East Indies
November 1577

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Institute of Historical Research

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W. Noel Sainsbury (editor)

Year published

1864

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26-27

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'East Indies: November 1577', Calendar of State Papers Colonial, East Indies, China and Japan, Volume 2: 1513-1616 (1864), pp. 26-27. URL: http://www.british-history.ac.uk/report.aspx?compid=68575 Date accessed: 24 November 2014.


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Contents

November 1577

Nov. 23.
London.
57. Michael Lok to Sec. Walsyngham. Much labour has been bestowed upon trial of the ore brought home by Frobisher, yet it is not brought to perfection. The three workmasters are jealous of each other and loth to show their coining. The ore is very rich and will yield better than 40l. a ton clear of charges; “this is assuredly true, which may suffice to embrace the enterprise.” Walsyngham shall be better certified in a few days. [Three quarters of a page. Indorsed, “23 Nov. 1577. From Mr. Mich. Locke. That the goodness of the gold ore is declared.” DOMESTIC, Eliz., Vol. CXVIII., No. 36. Cal., p. 567.]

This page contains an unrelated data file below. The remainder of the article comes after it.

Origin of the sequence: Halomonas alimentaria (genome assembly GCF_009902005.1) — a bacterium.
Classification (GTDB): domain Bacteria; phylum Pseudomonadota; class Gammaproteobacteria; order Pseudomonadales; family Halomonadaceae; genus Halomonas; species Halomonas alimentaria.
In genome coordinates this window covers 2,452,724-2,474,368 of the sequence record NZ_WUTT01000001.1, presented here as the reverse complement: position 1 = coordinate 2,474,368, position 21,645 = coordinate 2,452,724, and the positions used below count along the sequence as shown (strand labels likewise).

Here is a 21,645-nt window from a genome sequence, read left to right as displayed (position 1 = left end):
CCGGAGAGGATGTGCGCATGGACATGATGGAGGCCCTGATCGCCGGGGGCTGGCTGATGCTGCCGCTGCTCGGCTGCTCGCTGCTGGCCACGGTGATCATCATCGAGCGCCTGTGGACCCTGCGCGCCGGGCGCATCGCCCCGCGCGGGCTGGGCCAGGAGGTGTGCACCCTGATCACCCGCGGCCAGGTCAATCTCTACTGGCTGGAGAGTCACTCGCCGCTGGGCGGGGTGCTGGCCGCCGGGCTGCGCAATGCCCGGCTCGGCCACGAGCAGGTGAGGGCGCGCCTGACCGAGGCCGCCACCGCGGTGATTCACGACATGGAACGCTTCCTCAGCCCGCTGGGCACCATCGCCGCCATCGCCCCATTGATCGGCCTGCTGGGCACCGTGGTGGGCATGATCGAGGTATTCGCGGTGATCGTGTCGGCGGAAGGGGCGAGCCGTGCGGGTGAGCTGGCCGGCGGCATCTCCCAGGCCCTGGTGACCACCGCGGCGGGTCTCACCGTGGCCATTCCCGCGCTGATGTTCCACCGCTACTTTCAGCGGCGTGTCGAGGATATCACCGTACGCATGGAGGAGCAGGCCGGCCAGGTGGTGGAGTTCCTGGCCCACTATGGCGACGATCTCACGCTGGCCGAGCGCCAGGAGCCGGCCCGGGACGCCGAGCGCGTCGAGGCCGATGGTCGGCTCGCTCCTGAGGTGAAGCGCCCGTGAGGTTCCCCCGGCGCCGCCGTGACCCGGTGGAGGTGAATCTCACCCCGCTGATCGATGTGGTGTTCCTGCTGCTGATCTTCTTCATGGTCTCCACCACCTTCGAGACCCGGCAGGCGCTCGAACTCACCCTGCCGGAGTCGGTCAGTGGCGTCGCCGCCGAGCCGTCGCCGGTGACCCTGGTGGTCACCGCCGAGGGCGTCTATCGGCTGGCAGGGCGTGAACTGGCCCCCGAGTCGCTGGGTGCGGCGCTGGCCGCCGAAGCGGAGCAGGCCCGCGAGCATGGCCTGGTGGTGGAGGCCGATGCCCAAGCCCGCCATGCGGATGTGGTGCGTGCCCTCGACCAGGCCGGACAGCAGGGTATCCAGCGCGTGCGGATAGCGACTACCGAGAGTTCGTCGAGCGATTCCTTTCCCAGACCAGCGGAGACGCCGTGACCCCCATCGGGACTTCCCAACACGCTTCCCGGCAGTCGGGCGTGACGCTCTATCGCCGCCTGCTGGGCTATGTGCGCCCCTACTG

Nov. 25.
Tower Hill.
58. Sir Wm. Wynter to Sec. Walsyngham. Frobisher has been forced to delay going to Bristol until he might understand what certain account was to be made of the ore; he will write what has been done hitherto. Albeit the ore does not appear to be of the value looked for, if the workmen are to be believed, the commodity may content reasonable minds. Thinks it will fall out better than the workmen set it down. Will use all his travail that the Queen's good hope be not made frustrate, yet is worse able to bear a loss than Her Majesty. [One page and a half. Indorsed, “25 Nov. 1577. From Sir Wm. Wynter. Touching the gold ore, what it will yield.” DOMESTIC, Eliz., Vol. CXVIII., No. 39. Cal., p. 567.]
Nov. 25.
Bristol.
59. Capt. Edw. Fenton to Sec. Walsyngham. Delay in unloading the ore in the Ayde and Gabriel, caused by Sir Rich. Barkley being elsewhere employed in the Queen's service. About 124 tons of ore in the Ayde and 16 tons in the Gabriel, all safely bestowed in Bristol Castle. Beseeches the dispatch of all who have served in this action. The gentlemen employed have attended here these two months to small purpose, and are put to great charges. Their good government “for so great virtues showed in so honorable an action” deserves Her Majesty's favour and recompense. Specially recommends the bearer Mr. [Henry] Carew, whose readiness and wisdom deserve great commendation; supposes “my General” will say as much of his deserts. The ships should be unrigged and the superfluous mariners and others discharged; which if done seven weeks ago had saved great charges. Sends report upon the death of the man brought over with them by Dr. Doddinge, who often visited him in his sickness. [One page. Addressed to “My very good friend, &c."] Incloses,